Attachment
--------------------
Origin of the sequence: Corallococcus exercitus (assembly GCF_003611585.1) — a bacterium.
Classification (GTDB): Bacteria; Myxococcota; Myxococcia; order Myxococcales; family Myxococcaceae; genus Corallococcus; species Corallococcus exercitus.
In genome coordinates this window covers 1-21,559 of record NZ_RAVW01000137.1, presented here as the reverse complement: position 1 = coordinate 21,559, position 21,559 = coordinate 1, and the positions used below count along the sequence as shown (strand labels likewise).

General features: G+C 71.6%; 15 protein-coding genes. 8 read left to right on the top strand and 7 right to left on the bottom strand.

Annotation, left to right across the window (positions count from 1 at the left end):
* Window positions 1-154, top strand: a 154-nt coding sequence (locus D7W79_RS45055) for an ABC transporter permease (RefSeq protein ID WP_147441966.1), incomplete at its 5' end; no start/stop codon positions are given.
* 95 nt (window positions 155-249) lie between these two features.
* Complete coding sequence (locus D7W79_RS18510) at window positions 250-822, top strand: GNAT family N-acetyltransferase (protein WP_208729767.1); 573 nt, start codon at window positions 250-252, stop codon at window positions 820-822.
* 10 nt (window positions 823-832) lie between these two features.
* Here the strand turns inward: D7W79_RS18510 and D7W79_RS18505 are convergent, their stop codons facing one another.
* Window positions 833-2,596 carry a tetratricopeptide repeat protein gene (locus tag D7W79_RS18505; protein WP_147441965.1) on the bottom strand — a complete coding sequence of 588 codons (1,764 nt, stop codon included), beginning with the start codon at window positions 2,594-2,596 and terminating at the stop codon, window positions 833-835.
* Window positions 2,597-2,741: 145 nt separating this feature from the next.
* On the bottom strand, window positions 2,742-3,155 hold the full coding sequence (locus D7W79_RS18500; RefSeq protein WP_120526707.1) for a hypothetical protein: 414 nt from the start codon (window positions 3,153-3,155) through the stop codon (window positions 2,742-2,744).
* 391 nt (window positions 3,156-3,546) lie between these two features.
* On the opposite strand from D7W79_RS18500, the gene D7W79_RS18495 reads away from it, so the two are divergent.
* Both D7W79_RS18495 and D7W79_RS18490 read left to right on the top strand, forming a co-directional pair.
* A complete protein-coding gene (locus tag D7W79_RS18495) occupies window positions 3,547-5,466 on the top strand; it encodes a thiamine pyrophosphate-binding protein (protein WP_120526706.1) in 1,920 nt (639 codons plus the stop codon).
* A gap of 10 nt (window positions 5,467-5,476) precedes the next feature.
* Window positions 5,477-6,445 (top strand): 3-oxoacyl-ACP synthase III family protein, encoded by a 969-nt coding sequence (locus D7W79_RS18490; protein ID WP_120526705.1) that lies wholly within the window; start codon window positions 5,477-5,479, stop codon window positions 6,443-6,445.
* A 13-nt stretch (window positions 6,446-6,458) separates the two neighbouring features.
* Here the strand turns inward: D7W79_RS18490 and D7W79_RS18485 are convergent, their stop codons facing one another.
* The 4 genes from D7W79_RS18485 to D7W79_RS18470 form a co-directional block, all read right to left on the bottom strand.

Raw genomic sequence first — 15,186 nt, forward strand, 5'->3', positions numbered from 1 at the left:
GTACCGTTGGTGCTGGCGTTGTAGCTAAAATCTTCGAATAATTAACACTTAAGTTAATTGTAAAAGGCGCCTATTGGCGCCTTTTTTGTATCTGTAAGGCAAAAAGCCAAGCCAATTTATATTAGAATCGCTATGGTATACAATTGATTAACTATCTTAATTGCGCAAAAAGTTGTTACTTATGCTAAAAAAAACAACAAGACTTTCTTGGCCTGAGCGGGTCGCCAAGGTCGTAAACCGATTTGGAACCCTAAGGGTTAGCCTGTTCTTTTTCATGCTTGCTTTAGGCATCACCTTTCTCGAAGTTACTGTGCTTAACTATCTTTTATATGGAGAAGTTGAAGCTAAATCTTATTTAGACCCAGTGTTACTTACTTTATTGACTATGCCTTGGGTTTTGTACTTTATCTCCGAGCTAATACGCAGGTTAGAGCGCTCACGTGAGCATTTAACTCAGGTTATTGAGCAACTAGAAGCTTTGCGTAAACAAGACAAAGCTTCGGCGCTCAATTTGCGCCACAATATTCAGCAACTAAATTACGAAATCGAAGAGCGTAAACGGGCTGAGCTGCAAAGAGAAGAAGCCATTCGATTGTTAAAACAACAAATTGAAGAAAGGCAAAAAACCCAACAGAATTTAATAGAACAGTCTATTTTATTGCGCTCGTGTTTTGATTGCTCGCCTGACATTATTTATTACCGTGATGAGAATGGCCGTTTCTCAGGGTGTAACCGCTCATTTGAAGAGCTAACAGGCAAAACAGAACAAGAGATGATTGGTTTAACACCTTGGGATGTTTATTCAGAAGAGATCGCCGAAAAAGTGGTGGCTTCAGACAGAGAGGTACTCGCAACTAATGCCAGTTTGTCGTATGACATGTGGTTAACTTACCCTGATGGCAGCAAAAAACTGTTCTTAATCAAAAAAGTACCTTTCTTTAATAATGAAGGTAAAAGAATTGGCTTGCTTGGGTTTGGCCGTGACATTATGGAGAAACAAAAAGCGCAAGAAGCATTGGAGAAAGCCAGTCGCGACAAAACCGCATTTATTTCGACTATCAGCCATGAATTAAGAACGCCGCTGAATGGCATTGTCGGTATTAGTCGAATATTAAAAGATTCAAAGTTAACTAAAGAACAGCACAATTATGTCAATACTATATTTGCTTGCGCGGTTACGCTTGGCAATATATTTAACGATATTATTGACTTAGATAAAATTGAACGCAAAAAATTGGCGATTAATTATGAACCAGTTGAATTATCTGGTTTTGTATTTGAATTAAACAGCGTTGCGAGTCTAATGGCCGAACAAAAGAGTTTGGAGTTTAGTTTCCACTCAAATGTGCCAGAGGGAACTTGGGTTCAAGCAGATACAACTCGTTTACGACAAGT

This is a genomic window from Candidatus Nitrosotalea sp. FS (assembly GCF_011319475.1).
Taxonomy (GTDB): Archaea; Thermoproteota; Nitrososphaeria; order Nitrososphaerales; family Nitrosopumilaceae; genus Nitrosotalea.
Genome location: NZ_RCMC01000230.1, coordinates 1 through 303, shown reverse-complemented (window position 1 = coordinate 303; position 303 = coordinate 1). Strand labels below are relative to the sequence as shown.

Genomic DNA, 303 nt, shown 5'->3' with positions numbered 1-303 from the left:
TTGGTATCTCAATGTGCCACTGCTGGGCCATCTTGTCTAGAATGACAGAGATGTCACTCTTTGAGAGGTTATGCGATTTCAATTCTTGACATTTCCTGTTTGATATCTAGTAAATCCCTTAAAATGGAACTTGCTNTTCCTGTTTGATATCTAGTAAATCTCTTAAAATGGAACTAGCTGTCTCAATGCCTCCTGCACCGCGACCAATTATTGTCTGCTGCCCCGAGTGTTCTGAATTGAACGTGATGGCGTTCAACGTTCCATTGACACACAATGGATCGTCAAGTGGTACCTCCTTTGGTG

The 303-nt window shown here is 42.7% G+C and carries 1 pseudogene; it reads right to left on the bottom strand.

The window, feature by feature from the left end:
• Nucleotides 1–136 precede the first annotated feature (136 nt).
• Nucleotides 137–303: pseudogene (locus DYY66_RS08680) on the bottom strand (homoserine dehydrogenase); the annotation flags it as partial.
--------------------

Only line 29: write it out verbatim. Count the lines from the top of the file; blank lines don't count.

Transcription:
TTGGTATCTCAATGTGCCACTGCTGGGCCATCTTGTCTAGAATGACAGAGATGTCACTCTTTGAGAGGTTATGCGATTTCAATTCTTGACATTTCCTGTTTGATATCTAGTAAATCCCTTAAAATGGAACTTGCTNTTCCTGTTTGATATCTAGTAAATCTCTTAAAATGGAACTAGCTGTCTCAATGCCTCCTGCACCGCGACCAATTATTGTCTGCTGCCCCGAGTGTTCTGAATTGAACGTGATGGCGTTCAACGTTCCATTGACACACAATGGATCGTCAAGTGGTACCTCCTTTGGTG